UK: To share, or not to share? Parental leave edition

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Warwick Legal Network
11 března, 2024


This International Women’s Day, we want to highlight your right to choose how you and your partner share your childcare.

In April 2015, Shared Parental Leave was introduced in the UK to give parents greater flexibility on how they share statutory leave between them following the birth or adoption of a child.

The ability and financial support for parents to share childcare between them on a more equal basis is crucial for furthering gender equality and closing the gender pay gap in our workplaces. However, despite an estimated 300,000 couples being eligible for the scheme, there has only been about a 2% uptake. This is likely due, at least in part, to the wide difference in the cultural norms and expectations of men and women when it comes to childcare responsibilities that we still see in many workplaces.

Shared Parental Leave and Pay was introduced some time ago as a promising tool to further gender equality. Unfortunately, the scheme has not had the desired effect of encouraging men to take more leave after the birth of a child, which of course is crucial if we are to normalise shared childcare responsibilities more widely and enable a culture shift in our workplaces. Embracing Shared Parental Leave and Pay is a key part of this journey, but it is clear that many employers have found it difficult to understand and explain the rules of the scheme. The lack of awareness of the scheme amongst employees and overcomplicated rules, means that parents are missing out on not only a great opportunity of making the most of their statutory entitlement but also on making a difference in the long term. On International Women’s Day this year we want to put the spotlight back on to Shared Parental Leave and Pay.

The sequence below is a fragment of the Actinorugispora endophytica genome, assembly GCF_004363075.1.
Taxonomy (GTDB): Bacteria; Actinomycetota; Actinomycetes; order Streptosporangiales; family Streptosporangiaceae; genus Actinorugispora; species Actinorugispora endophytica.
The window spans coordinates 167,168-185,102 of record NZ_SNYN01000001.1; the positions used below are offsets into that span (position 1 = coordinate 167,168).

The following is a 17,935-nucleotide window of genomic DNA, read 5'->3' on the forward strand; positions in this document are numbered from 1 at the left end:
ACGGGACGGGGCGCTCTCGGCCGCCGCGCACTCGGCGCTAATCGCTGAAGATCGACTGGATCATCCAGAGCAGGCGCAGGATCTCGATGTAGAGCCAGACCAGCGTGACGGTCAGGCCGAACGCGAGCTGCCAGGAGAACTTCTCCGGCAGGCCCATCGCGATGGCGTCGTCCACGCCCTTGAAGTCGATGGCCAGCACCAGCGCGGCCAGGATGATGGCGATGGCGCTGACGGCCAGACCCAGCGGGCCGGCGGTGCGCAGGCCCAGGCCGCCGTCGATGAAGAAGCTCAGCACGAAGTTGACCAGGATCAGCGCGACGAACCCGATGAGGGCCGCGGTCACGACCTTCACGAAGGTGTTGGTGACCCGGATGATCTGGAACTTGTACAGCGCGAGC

So, what is the scheme all about, and how could it help you?

Shared Parental Leave and Pay

The Shared Parental Leave (SPL) scheme enables eligible parents to share up to 50 weeks of leave and 37 weeks of pay after birthing or adopting a baby. Leave can be taken at the same time as your co-parent, or separately whilst the other works.

To qualify, you and your co-parent will need to meet the eligibility criteria and give notice to your employers.

The main caveat of the leave and pay scheme, however, is a requirement that you or your co-parent has to end (‘curtail’) Statutory Maternity Pay (SMP) and Leave (or Maternity Allowance), in order to replace this with Shared Parental Pay and Leave.

Shared Parental Pay is paid at the rate of £172.48 per week, or 90% of your average weekly earnings, whichever is lower. This is the same as the rate for SMP after six weeks.

In the first six weeks after birth, SMP is paid at 90% of earnings with no maximum cap. This often means that it is more financially efficient for the birthing parent (who would qualify for SMP or Maternity Allowance) to only consider using the Shared Parental Leave and Pay scheme after the first six weeks of birth.

Why use Shared Parental Leave and Pay?

Using Shared Parental Leave and Pay will enable you and your co-parent to decide how to share childcare in a more flexible manner than the Maternity and Paternity Leave schemes currently allow. You can choose to spend time caring for your child together, sharing the childcare whilst your co-parent works, periodically stagger childcare responsibilities between you and most significantly, it gives you as the birthparent greater opportunity to return to work.

We believe that empowering mothers to effectively share their maternity leave with their partner and encouraging men to make use of their parental leave entitlement is a key component for increasing equality, keeping more skilled women in employment and in turn, reduce the gender pay gap and gender inequality in the workplace.

How we can help?

At ebl miller rosenfalck, we can determine eligibility for Shared Parental Leave and Pay of you and your co-parent, assist you with notifying your employer and help you to understand how and when you can take the leave and pay. We will ensure that the advice we give is tailored to your priorities, whether this be to maximise finances, to share the childcaring responsibilities, or to get you back into work as soon as possible.

For employers, we can assist in providing guidance on the scheme rules, your obligations as an employer and how to recover your costs in paying Statutory Shared Parental Pay.


For further information, please contact:

Laura Smith, Associate

ebl miller rosenfalck, London


t: +44 (0) 7384 237 985


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